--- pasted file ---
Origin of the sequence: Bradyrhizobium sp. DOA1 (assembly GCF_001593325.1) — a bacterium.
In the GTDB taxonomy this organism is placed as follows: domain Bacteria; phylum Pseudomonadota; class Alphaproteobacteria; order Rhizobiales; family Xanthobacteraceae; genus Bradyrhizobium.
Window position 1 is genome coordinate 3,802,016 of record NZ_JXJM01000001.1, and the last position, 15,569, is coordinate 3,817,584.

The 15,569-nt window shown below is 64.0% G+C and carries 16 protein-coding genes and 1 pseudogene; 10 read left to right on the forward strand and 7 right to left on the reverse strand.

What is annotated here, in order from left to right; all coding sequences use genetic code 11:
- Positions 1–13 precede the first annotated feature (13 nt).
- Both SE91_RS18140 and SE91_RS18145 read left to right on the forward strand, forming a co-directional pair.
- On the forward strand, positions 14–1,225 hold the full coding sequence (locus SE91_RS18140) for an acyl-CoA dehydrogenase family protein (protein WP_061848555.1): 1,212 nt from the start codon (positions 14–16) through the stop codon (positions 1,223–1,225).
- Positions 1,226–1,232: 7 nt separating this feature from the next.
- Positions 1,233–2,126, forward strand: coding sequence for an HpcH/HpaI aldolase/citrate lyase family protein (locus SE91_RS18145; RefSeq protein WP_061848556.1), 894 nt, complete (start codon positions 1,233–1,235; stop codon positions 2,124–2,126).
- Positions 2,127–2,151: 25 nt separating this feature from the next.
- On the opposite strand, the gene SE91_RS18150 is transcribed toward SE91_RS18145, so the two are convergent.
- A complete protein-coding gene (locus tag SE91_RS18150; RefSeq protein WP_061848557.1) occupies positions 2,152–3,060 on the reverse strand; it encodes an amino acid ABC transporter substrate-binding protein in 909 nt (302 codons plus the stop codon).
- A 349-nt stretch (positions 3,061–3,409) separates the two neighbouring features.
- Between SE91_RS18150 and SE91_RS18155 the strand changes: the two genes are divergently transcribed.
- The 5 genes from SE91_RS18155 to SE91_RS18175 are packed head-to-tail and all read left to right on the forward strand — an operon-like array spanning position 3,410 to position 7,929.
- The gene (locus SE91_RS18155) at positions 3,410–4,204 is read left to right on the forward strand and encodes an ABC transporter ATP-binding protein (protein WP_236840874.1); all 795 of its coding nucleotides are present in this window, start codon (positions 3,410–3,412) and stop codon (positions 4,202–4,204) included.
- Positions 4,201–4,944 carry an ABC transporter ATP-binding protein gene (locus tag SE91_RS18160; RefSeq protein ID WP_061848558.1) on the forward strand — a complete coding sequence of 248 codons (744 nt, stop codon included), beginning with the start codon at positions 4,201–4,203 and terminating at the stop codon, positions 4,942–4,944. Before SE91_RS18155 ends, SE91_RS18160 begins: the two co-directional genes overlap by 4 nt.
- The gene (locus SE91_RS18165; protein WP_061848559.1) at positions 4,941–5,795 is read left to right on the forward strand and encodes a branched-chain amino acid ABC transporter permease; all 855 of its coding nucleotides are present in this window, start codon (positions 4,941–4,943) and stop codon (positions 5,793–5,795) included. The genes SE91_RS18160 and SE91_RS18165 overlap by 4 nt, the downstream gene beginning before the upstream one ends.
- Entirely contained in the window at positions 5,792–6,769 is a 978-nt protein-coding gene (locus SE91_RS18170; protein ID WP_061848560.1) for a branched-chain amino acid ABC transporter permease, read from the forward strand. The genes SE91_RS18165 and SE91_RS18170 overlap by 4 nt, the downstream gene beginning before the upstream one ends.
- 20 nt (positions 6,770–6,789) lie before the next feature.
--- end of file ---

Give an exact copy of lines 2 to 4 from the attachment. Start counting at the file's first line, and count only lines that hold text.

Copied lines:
In the GTDB taxonomy this organism is placed as follows: domain Bacteria; phylum Pseudomonadota; class Alphaproteobacteria; order Rhizobiales; family Xanthobacteraceae; genus Bradyrhizobium.
Window position 1 is genome coordinate 3,802,016 of record NZ_JXJM01000001.1, and the last position, 15,569, is coordinate 3,817,584.

The 15,569-nt window shown below is 64.0% G+C and carries 16 protein-coding genes and 1 pseudogene; 10 read left to right on the forward strand and 7 right to left on the reverse strand.